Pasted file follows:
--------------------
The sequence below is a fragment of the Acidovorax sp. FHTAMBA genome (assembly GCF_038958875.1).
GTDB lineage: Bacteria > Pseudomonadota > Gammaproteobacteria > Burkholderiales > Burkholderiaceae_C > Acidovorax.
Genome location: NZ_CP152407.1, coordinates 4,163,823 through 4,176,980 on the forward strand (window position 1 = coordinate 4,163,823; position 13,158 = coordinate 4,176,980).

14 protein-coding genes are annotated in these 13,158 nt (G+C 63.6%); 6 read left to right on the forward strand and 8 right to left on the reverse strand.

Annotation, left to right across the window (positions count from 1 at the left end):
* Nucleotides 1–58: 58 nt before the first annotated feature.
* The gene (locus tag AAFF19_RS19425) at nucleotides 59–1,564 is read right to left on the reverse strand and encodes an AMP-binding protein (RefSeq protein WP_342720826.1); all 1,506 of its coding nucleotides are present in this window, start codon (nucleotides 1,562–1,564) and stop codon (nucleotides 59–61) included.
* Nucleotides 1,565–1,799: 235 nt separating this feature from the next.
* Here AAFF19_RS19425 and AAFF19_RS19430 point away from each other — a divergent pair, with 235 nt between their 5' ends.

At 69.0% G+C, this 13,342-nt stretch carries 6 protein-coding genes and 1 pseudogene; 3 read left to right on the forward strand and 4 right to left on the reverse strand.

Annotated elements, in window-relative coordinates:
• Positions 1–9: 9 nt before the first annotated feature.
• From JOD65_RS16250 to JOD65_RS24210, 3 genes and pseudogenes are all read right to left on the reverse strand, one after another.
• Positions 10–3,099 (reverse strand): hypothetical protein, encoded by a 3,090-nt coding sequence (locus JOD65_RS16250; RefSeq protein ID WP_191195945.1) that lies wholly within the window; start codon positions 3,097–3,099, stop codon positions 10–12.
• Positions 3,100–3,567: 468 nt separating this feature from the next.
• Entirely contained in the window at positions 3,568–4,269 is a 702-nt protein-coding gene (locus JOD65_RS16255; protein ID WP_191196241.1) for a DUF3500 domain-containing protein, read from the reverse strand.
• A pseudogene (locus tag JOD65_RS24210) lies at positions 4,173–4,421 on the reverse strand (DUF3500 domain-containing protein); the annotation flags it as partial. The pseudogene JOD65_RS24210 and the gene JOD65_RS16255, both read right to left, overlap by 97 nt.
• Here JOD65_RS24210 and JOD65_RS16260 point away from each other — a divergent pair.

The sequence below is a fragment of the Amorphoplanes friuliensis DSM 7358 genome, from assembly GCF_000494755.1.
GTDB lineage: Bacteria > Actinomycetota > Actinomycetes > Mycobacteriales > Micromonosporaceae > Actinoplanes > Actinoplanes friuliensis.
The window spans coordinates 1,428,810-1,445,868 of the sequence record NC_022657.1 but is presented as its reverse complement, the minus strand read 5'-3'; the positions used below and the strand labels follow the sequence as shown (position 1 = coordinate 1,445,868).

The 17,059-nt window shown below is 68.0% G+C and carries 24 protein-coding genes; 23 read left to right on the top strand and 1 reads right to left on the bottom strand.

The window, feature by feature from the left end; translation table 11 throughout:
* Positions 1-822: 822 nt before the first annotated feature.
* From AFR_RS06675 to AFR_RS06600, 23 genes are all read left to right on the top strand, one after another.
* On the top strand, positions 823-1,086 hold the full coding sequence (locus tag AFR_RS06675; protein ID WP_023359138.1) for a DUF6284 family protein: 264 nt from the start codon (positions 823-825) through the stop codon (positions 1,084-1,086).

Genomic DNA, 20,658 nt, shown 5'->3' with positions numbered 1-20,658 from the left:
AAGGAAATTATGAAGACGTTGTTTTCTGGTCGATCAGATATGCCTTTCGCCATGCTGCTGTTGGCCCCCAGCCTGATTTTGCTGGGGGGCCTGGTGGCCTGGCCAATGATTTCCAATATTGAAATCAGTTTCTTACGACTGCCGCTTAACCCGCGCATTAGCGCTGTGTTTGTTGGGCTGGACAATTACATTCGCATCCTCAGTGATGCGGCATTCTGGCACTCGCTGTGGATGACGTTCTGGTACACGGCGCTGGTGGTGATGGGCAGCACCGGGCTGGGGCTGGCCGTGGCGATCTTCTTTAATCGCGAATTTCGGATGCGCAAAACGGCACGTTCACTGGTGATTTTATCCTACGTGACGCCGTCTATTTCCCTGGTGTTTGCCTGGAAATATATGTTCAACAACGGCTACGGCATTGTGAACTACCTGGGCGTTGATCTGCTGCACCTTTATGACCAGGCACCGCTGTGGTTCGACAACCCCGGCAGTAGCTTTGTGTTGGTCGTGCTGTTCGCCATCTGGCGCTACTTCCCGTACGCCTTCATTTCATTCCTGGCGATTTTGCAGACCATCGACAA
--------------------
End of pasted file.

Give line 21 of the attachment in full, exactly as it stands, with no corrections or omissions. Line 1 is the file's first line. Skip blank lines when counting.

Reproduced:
The window spans coordinates 1,428,810-1,445,868 of the sequence record NC_022657.1 but is presented as its reverse complement, the minus strand read 5'-3'; the positions used below and the strand labels follow the sequence as shown (position 1 = coordinate 1,445,868).